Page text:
YOUNG’S MOTORSPORTS—The apostrophe in the team’s name says it all.
02 Tyler Young (Randco, Arthur Krenzel)—Sponsorship is IN-HOUSE SOLID, but the driver is a bit more SHAKILY SHAKY (if that makes any sense).

NORM BENNING RACING—The CWTS’s independent returns, finger held high.
6 Norm Benning (?)—Sponsorship is SHAKY AS USUAL, while the driver is SHAKY BUT CONSISTENTLY SO.

JJC RACING—At the back, as always.

10 Jennifer Jo Cobb (Driven2Honor, etc. etc. etc.)—Sponsorship is BASELINE SHAKY, and the driver is SHAKY as usual.

Giving Logano The Hook

After a heated discussion between Joey Logano and Kevin Harvick post-race, a member of Logano’s pit crew forcefully pulled Joey out of the argument.  What was this mystery man saying as he yanked on Logano’s fire suit?  Here’s some guesses:

“You can’t hear him anyways, his helmet’s muffling his yip-yap mouth”

“It’s a sponsor conflict—they use Pennzoil in the Jimmy Johns special sauce”

“Easy now, you’re supposed to be the calm one on this team”

“Let the wives settle this one”

“Nope, that ‘yo mamma’ joke was lame, so you’re getting the hook”

“Don’t get yourself penalized in a meaningless race”

“If you start ragging on his plugs, he’ll REALLY go off”

2015 Xfinity Series Preview: Caste Into Stone

Its shaping up to be another excitingly pointless season in the Xfinity Series, formerly the Nationwide Series, formerly the Busch Series, formerly the Busch Grand National Series, formerly the Budweiser Late Model Series.  With a cable company coming in to sponsor Nascar’s second-tier series, what better way to welcome them than with a cable-style class-system for its drivers and teams?

ECONOMY BASIC—These drivers will be lucky to make it through the season, much less a 100 episode order.
Currently airing on Fox Sports 3
0 Harrison Rhodes (?) JDM—a weird local channel you didn’t know existed until you flicked around and saw reruns of “Sports Gone Wild” airing for some reason.
03 Johanna Long (?) Affarano—WJZM, the plucky little station that’s trying its best to be different, with thoughtful local news and local off-beat programming.  Soon to be replaced by public domain rebroadcasts of Telenovelas.
8 Blake Koch (LeafFilter) TriStar—KYWM, the local affiliate of a network you’ve never heard of.
14 Cale Conley (?) TriStar—CSPAN-2 or 3 or something like that.
17 Tanner Berryhill (?) Vision—whatever local station plays round-the-clock local ads for lawnmower services and DJs for hire.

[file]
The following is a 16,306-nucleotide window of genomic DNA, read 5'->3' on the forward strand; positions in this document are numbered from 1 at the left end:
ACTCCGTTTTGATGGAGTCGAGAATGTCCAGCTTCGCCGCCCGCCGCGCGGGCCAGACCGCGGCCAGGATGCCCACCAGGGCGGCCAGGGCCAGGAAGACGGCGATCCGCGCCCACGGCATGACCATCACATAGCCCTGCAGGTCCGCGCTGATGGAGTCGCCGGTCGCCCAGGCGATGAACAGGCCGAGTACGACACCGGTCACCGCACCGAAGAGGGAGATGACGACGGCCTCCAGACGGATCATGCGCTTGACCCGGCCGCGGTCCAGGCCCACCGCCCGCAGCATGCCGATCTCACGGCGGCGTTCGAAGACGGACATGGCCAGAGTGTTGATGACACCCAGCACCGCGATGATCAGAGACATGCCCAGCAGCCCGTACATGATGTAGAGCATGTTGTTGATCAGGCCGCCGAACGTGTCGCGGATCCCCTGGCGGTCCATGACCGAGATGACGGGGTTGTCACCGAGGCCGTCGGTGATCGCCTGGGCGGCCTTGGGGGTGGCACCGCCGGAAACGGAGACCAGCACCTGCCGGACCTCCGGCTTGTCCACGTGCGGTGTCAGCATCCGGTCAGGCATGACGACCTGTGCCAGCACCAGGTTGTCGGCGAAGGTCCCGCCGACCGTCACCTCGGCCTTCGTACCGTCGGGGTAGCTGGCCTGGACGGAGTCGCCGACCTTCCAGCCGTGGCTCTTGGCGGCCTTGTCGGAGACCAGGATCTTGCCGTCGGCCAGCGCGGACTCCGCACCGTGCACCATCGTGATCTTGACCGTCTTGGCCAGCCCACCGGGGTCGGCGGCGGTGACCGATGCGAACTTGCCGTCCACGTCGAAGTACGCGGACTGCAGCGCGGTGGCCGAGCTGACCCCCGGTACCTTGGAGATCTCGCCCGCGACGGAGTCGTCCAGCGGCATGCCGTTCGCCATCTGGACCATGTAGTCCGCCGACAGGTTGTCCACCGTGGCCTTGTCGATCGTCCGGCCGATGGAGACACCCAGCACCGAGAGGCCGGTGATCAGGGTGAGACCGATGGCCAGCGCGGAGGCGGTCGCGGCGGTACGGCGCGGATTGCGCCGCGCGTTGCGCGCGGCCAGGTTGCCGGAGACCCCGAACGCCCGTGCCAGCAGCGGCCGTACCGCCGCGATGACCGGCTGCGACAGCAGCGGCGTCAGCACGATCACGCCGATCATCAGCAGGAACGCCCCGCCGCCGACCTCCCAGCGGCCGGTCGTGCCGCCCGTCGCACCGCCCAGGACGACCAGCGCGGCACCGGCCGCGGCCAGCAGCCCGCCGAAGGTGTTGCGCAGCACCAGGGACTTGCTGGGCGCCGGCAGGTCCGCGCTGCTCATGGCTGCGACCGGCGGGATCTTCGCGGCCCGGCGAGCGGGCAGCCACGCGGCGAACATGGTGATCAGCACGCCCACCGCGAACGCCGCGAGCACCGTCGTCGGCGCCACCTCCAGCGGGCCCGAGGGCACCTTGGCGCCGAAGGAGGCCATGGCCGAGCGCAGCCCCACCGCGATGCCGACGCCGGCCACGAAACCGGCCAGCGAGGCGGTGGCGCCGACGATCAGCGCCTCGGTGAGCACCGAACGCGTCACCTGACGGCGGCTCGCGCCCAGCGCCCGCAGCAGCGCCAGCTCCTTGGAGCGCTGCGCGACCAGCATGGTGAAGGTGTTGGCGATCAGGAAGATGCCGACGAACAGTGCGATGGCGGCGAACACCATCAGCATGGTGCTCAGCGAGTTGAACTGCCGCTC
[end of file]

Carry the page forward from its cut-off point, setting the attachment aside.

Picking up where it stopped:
24 Eric McClure (Hefty/Reynolds) JGL—The Weather Channel.  Dependable.  Always there.  Easy to ignore.
25 John Wes Townley (Zaxby’s) Athenian—a local “station” that shows infomercials all day long for the same car dealership.
28 JJ Yeley (?) JGL—a loop of local weather with meteorologists in cheap suits.
39 Ryan Sieg (Pull-A-Part) RSS—“dude, are you watching channel 39?  It’s that old UHF channel that used to show reruns of The Ropers at 8—they’re doing some really off-the-wall stuff there!”
44 David Star (Zachry) TriStar—MeTV, showing all the classics that you had no idea were classic.
51 Jeremy Clements (?) JCR—one of those local news station replays that people only watch when they’re waiting for an oil change…or when word spreads that the sports guy had a nipple slip on-air.
52 Joey Gase (Donate Life, DB Sales, BBB) Means—static.
55 Jeffrey Earnhardt (Viva Auto, Fronius) VIVA—scrambled porno (sometimes you see Dick!)
70 Derrike Cope (Charlie’s Soap, Youtheory) Cope—KYSP, home of that hot weather girl.
74 Mike Harmon (?) MHR—color bars.
87 Joe Nemechek et al (DAB, Herbal Mist, etc.) NEMCO—public access.

STARTER PREFERRED—Drivers with the staying power to appear at every race, just like networks that appear on every cable box.
i sTiLL mIsS tHIs LOgO
01 Landon Cassill (G&K) JDM—TNT, in that you constantly think its going to be great, only to watch it get sabotaged by poor planning.
1 Elliott Sadler (OneMain) RFR—MTV, which you keep thinking was better 10 years ago when it really wasn’t that good in the first place.
2 Brian Scott (Shore Lodge) RCR—VH1, an embarrassment you can’t stand, but cannot avoid.
4 Ross Chastain (, Helena Chemical) JDM—A&E, getting its fourth or so chance to succeed.
16 Ryan Reed (ADA/Lilly) RFR—ESPN2, essential but greatly outshone by its more-successful team/channel mates.
18 Daniel Suarez (Arris) JGR—CNN: only there to watch when there’s a disaster.
20 Erik Jones and more (GameStop) JGR—Discovery Channel, which you feel like you should watch more, but you can’t bring yourself to care.